Just like you dont leave for a 40 year journey without a plan of action, a map, food till the next stop, sleeping gear, and a change of clothing, why should one think that the spiritual journey is any different?

I wish you success and determination. You have a Mashpia and a Rebbe and are in better shape than many who are not concerned or affected by such a story.

 
At April 23, 2012 at 12:33:00 PM EDT, Blogger A Simple Jew said...

I really appreciate your feedback!!

 
At April 24, 2012 at 8:46:00 PM EDT, Blogger A Simple Jew said...

Here is my response to an e-mail I received:

Perhaps you are right about being too hard on myself. I think more than anything, this posting was just a reminder to myself to keep myself in check from too many things that make me noticeably different from others. And perhaps a reminder not to rush things.


I do not regret taking on any of the things I listed. They were all done over a period of time and after a lot of thought and consultation with others.

 
At April 25, 2012 at 1:09:00 PM EDT, Blogger Neil Harris said...

Very insightful post (as usual). I think your observation about choosing what to do vs what is required is applicable to most of us.

R Shlomo Wolbe zt'l (author of ALEI SHUR) has a rather well know writing about "frumkeit". He defines this term as being the emphasis on serving yourself, instead of serving Hashem.

Below is a partial translation by R Ezra Goldschmiedt, of the YU Kollel of Toronto:

"Frumkeit is a natural, instinctive urge toconnect to the Creator. This instinct is also
found in animals. King David said, “The young lions roar after their prey, and seektheir food from G-d.” (Psalms 104:21) “He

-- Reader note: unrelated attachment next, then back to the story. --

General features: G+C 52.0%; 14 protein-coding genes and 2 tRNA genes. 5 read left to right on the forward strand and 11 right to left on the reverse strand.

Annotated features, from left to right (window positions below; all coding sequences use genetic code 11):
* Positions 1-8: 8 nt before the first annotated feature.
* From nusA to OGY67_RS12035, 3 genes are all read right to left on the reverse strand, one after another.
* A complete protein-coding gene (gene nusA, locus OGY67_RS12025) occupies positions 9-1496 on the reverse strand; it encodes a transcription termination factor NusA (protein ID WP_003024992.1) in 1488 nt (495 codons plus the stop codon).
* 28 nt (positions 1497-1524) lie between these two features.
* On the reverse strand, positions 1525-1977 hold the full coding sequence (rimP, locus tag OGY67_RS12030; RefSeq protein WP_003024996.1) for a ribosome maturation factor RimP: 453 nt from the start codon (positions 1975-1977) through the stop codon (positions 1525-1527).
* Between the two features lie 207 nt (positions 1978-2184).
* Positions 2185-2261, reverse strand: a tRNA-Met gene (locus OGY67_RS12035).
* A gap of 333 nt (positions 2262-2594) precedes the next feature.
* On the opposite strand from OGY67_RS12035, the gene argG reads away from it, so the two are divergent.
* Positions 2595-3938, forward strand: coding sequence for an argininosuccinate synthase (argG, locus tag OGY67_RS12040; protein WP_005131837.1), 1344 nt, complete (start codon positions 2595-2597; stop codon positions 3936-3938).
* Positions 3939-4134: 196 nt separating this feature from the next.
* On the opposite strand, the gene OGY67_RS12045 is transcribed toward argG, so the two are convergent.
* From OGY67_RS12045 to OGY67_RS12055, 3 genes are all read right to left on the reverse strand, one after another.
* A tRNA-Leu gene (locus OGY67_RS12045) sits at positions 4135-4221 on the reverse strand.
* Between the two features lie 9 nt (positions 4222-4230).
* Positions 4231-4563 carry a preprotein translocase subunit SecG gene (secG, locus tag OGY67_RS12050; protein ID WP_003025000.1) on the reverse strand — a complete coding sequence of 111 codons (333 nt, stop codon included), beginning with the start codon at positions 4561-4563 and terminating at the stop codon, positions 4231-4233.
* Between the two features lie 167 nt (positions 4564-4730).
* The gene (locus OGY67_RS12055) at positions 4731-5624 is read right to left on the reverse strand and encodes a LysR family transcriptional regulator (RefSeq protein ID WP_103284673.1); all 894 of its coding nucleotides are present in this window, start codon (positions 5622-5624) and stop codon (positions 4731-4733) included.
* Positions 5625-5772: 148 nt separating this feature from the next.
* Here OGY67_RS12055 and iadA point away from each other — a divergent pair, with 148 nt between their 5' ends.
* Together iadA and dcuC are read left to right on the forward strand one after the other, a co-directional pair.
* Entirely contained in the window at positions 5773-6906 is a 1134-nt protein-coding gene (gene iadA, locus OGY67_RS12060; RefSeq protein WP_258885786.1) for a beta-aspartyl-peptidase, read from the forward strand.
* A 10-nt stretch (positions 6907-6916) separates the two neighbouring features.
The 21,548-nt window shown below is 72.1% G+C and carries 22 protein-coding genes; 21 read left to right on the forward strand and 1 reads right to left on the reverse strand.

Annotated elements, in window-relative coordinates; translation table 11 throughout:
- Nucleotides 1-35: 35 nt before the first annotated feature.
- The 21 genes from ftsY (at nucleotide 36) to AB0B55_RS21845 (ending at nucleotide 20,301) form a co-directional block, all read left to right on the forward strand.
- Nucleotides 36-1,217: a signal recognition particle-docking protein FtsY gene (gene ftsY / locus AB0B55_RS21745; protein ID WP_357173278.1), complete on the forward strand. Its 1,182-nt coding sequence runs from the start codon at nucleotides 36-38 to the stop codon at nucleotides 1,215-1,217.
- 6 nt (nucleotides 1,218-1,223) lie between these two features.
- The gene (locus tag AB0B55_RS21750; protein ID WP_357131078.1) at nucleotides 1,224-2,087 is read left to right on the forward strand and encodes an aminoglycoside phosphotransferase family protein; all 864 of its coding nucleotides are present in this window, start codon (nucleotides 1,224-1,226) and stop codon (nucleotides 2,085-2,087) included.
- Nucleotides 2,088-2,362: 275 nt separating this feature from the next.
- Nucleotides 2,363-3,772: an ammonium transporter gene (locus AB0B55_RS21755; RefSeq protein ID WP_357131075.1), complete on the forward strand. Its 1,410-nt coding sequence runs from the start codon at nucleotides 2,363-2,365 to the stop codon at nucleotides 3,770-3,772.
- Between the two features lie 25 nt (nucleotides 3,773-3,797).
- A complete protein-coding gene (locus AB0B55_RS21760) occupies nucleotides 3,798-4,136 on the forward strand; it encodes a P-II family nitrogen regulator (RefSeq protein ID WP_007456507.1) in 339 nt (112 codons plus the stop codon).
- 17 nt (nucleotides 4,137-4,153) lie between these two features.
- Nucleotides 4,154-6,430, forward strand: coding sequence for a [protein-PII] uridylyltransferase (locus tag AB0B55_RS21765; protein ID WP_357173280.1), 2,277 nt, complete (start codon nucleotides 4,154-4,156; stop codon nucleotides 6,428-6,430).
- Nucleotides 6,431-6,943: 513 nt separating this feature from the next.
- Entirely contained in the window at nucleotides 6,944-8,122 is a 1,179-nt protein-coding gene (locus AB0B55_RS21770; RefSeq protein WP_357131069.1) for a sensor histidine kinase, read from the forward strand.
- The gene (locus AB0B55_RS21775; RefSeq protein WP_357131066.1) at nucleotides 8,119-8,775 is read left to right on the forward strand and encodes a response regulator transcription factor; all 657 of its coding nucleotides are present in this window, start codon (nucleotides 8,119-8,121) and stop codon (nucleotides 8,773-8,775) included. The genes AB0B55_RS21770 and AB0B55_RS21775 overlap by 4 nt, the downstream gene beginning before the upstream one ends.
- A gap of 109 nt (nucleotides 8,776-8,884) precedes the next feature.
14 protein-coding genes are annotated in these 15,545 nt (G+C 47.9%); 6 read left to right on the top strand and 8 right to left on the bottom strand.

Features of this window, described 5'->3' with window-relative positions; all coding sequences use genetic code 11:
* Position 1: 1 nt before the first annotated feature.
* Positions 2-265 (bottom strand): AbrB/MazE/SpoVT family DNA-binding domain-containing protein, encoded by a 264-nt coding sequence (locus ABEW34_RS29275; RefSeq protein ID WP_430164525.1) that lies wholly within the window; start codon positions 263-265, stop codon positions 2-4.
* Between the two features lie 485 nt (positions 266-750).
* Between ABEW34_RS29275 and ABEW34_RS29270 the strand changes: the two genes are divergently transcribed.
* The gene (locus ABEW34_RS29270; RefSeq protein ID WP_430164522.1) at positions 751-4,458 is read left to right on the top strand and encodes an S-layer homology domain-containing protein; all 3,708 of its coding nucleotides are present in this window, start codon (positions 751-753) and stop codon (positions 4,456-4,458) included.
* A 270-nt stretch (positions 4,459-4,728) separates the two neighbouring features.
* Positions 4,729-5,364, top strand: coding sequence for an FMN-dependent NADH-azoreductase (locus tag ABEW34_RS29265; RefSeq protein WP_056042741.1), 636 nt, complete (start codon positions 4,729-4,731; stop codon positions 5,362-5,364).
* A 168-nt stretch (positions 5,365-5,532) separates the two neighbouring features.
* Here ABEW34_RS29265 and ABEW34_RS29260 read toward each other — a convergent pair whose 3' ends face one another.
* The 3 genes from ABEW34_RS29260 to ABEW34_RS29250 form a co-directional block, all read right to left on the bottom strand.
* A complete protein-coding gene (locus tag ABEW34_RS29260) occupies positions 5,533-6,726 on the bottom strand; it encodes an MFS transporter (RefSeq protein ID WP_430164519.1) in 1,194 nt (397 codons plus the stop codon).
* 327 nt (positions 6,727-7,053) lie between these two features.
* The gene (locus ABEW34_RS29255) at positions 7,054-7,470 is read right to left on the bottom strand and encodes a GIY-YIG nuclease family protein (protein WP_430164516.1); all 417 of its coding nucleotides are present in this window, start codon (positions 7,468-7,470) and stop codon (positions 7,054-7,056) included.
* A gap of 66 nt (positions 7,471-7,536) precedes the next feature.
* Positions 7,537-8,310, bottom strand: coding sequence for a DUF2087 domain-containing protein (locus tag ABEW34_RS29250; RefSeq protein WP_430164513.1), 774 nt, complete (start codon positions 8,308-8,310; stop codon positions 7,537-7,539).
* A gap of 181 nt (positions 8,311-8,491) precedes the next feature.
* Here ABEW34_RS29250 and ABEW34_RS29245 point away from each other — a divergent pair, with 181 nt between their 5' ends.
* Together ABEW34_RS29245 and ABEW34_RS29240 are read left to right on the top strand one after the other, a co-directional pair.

gives to the beast his food, and to the young ravens which cry.” (Psalms 147:9)

There is no need to understand theseverses as [mere] figures of speech – animals have an instinctive sense thatthere exists One who is concerned abouttheir sustenance. This instinct [also]operates in man - on a higher level, of course. This natural frumkeit [instinct]assists us in our service of G-d, and without this natural assistance our service would would be extremely heavy upon us.However, frumkeit, like any otherinstinctive urge that operates within man,is naturally egotistical and self-centred.Accordingly, frumkeit drives a person to doonly that which is good for himself -
[incontrast, positive] actions between manand his fellow man, as well as wholehearted actions between man and G-d are not fuelled by frumkeit.

 
At April 25, 2012 at 1:36:00 PM EDT, Blogger A Simple Jew said...

Thanks for sharing that teaching about frumkeit, Neil. Very insightful as well!

 
At April 27, 2012 at 1:46:00 AM EDT, Anonymous Litvak said...

Good, thought provoking post.

It is interesting, re the R. Nachman story, that the fellow was knowledgable in the writings of the Arizal, yet he still was judged to be earthy. That is quite telling.

Re the practices you adopted and are now reconsidering - they are not all on the same level. Some are things that some Litvaks do as well, have more basis in halacha, while others are more optional or Hassidic.

Hatzlacha!

 
At April 27, 2012 at 1:10:00 PM EDT, Blogger A Simple Jew said...

Thanks for your comment :)